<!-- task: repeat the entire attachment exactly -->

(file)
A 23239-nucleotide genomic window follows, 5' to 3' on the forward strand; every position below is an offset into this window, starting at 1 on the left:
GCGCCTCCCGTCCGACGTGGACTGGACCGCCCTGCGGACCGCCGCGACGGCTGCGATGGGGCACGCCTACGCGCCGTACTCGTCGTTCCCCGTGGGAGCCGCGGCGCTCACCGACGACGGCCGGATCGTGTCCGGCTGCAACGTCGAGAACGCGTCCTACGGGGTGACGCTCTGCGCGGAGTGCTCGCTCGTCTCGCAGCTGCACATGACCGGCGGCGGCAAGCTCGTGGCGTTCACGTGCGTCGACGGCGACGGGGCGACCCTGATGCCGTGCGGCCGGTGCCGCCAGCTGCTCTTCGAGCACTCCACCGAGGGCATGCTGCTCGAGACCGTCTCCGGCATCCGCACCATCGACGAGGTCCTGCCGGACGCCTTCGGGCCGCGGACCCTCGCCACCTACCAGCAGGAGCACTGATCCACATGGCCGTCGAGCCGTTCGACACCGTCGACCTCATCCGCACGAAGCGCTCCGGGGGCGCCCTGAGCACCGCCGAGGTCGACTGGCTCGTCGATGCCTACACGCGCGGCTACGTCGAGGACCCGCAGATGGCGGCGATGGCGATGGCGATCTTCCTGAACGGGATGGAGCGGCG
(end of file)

A 23239-nucleotide genomic window follows, 5' to 3' on the forward strand; every position below is an offset into this window, starting at 1 on the left:
GCGCCTCCCGTCCGACGTGGACTGGACCGCCCTGCGGACCGCCGCGACGGCTGCGATGGGGCACGCCTACGCGCCGTACTCGTCGTTCCCCGTGGGAGCCGCGGCGCTCACCGACGACGGCCGGATCGTGTCCGGCTGCAACGTCGAGAACGCGTCCTACGGGGTGACGCTCTGCGCGGAGTGCTCGCTCGTCTCGCAGCTGCACATGACCGGCGGCGGCAAGCTCGTGGCGTTCACGTGCGTCGACGGCGACGGGGCGACCCTGATGCCGTGCGGCCGGTGCCGCCAGCTGCTCTTCGAGCACTCCACCGAGGGCATGCTGCTCGAGACCGTCTCCGGCATCCGCACCATCGACGAGGTCCTGCCGGACGCCTTCGGGCCGCGGACCCTCGCCACCTACCAGCAGGAGCACTGATCCACATGGCCGTCGAGCCGTTCGACACCGTCGACCTCATCCGCACGAAGCGCTCCGGGGGCGCCCTGAGCACCGCCGAGGTCGACTGGCTCGTCGATGCCTACACGCGCGGCTACGTCGAGGACCCGCAGATGGCGGCGATGGCGATGGCGATCTTCCTGAACGGGATGGAGCGGCG